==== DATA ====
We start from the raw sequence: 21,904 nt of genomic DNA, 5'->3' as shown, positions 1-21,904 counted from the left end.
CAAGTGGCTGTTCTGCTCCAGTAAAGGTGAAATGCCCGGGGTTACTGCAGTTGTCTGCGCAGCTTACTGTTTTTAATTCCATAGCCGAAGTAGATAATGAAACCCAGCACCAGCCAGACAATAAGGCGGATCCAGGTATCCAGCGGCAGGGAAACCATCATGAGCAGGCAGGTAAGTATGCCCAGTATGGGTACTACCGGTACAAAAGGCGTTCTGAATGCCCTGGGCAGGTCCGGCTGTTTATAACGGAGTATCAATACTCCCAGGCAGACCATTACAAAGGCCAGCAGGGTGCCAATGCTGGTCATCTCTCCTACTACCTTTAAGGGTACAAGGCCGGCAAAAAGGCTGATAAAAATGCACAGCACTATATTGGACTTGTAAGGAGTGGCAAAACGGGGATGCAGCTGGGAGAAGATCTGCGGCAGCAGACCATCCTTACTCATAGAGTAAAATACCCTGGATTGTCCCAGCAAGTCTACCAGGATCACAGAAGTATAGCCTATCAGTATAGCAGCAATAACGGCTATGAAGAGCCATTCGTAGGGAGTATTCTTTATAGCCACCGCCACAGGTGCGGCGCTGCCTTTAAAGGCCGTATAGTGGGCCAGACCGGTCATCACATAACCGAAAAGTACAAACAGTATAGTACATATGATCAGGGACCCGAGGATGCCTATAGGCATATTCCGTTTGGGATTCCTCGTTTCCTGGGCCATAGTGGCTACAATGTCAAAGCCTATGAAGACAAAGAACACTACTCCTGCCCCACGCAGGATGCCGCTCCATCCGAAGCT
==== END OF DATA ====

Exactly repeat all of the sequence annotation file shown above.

We start from the raw sequence: 21,904 nt of genomic DNA, 5'->3' as shown, positions 1-21,904 counted from the left end.
CAAGTGGCTGTTCTGCTCCAGTAAAGGTGAAATGCCCGGGGTTACTGCAGTTGTCTGCGCAGCTTACTGTTTTTAATTCCATAGCCGAAGTAGATAATGAAACCCAGCACCAGCCAGACAATAAGGCGGATCCAGGTATCCAGCGGCAGGGAAACCATCATGAGCAGGCAGGTAAGTATGCCCAGTATGGGTACTACCGGTACAAAAGGCGTTCTGAATGCCCTGGGCAGGTCCGGCTGTTTATAACGGAGTATCAATACTCCCAGGCAGACCATTACAAAGGCCAGCAGGGTGCCAATGCTGGTCATCTCTCCTACTACCTTTAAGGGTACAAGGCCGGCAAAAAGGCTGATAAAAATGCACAGCACTATATTGGACTTGTAAGGAGTGGCAAAACGGGGATGCAGCTGGGAGAAGATCTGCGGCAGCAGACCATCCTTACTCATAGAGTAAAATACCCTGGATTGTCCCAGCAAGTCTACCAGGATCACAGAAGTATAGCCTATCAGTATAGCAGCAATAACGGCTATGAAGAGCCATTCGTAGGGAGTATTCTTTATAGCCACCGCCACAGGTGCGGCGCTGCCTTTAAAGGCCGTATAGTGGGCCAGACCGGTCATCACATAACCGAAAAGTACAAACAGTATAGTACATATGATCAGGGACCCGAGGATGCCTATAGGCATATTCCGTTTGGGATTCCTCGTTTCCTGGGCCATAGTGGCTACAATGTCAAAGCCTATGAAGACAAAGAACACTACTCCTGCCCCACGCAGGATGCCGCTCCATCCGAAGCT